Today, with brands and businesses adapting to new workplace realities, C-Suite executives are still navigating the best way to adapt their operations for what many see as a permanent (or at least semi-permanent) shift towards a hybrid remote operational model. From hiring to day-to-day realities, in-person leadership is emerging a critical piece of that puzzle. Forbes Insight reports that 85% of people say in-person meetings and conferences enable them to forge stronger, more meaningful business relationships than with virtual engagement.
For executives, who play such an important role in the trajectory of a company, that dynamic is even more evident—and the impact of in-person engagement is even more dramatic and consequential. Which is why a successful distributed workforce doesn’t just require stable executive leaders with a high emotional intelligence: it requires leaders who can be physically present. For all of the creative new ways companies are finding to motivate and monitor remote or hybrid employees, the most effective leaders are those who are present in the workplace as much as possible. Even the most conscientious and connected leader recognizes that listening, understanding and connecting to individual team members is exponentially more powerful in person.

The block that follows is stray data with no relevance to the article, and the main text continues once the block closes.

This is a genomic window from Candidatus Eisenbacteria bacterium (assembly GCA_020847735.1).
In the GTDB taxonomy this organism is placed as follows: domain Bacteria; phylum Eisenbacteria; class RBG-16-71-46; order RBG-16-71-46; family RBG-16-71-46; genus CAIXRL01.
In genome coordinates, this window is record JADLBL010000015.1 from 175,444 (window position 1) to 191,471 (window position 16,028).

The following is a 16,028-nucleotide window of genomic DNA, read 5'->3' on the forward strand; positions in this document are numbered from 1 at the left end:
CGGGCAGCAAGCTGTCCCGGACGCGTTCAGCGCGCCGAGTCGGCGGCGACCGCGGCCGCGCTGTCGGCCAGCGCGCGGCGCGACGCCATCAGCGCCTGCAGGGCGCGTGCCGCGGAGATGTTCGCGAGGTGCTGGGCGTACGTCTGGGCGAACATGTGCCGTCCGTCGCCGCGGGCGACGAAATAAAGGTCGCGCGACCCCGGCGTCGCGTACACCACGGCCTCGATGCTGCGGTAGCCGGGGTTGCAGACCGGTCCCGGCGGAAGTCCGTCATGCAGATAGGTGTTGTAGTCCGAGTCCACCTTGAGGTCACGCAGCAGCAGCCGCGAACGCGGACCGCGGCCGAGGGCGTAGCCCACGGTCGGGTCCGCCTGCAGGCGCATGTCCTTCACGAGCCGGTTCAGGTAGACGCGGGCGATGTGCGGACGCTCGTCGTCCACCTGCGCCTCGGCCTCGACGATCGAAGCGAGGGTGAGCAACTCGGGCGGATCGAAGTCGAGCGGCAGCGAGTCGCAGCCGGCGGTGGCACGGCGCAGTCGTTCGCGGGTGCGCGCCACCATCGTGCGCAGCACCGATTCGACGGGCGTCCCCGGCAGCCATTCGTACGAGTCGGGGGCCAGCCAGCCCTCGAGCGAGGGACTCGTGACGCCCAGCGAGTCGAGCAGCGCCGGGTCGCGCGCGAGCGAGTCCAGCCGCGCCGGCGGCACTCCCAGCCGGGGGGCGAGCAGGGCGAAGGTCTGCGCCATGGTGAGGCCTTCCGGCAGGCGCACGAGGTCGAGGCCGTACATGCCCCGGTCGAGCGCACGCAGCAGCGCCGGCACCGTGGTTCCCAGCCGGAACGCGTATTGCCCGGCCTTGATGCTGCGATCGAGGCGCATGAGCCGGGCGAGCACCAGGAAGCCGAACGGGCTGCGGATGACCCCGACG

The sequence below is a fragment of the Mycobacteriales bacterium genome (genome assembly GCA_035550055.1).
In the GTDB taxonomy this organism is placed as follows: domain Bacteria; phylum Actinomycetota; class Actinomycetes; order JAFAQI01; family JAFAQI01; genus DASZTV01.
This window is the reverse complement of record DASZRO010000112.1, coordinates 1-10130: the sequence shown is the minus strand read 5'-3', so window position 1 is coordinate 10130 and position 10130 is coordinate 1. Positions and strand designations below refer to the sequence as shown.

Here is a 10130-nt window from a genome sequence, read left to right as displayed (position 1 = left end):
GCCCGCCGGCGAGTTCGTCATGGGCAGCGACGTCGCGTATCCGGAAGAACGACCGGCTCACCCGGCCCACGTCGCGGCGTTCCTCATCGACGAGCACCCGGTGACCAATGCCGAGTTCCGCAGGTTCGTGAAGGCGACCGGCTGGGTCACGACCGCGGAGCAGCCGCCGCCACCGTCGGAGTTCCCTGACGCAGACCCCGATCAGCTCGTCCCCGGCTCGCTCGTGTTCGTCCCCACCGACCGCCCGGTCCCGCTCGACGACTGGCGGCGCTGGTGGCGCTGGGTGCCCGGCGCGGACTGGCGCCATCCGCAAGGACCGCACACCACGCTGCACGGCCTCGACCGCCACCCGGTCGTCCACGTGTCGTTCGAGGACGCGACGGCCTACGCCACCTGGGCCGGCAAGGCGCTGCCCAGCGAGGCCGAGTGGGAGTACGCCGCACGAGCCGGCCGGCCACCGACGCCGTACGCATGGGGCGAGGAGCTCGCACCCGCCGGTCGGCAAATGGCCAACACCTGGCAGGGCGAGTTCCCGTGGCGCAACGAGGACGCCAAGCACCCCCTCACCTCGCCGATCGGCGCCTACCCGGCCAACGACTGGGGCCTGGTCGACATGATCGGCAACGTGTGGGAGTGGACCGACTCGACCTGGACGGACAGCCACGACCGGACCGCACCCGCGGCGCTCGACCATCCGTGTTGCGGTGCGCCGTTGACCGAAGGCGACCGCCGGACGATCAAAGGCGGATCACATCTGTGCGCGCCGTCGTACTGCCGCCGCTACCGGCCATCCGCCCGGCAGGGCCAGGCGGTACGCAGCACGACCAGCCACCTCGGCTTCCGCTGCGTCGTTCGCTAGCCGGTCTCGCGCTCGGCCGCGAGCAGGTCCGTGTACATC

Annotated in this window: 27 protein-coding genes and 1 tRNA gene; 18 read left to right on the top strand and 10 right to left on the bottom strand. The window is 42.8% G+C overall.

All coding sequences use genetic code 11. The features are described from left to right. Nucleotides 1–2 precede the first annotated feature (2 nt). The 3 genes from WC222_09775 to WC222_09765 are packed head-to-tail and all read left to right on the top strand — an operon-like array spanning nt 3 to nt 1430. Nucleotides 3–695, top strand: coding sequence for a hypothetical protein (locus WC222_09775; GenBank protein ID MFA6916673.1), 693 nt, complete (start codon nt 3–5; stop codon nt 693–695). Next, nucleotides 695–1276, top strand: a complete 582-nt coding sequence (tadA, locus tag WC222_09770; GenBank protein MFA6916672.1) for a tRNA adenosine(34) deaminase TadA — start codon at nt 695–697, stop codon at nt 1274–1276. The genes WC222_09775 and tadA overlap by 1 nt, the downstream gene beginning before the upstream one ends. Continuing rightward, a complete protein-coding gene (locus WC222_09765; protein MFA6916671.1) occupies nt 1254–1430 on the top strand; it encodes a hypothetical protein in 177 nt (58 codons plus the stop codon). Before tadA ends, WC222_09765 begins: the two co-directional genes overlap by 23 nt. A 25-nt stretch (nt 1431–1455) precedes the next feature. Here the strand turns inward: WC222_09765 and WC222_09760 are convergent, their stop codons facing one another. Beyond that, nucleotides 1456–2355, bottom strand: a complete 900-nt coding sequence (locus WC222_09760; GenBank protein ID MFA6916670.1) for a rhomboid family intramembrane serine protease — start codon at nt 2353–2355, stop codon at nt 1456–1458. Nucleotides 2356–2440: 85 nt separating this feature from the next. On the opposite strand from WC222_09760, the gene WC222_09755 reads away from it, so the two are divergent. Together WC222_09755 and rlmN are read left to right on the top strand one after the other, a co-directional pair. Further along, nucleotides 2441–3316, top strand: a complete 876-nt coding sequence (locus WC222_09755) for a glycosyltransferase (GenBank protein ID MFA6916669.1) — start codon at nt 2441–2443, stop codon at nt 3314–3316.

That same in-person advantage applies to executive hiring, as well. While innovative virtual platforms and new digital technologies have certainly been critical in identifying candidates and expediting executive search and hiring processes over the last year and a half, the overwhelming majority of promising candidates were either encouraged or required to meet decision makers face to face (within pandemic health and safety parameters). Like any important relationship (in or out of the workplace), making a significant commitment to someone you have only interacted with virtually is fraught with risk—for all parties.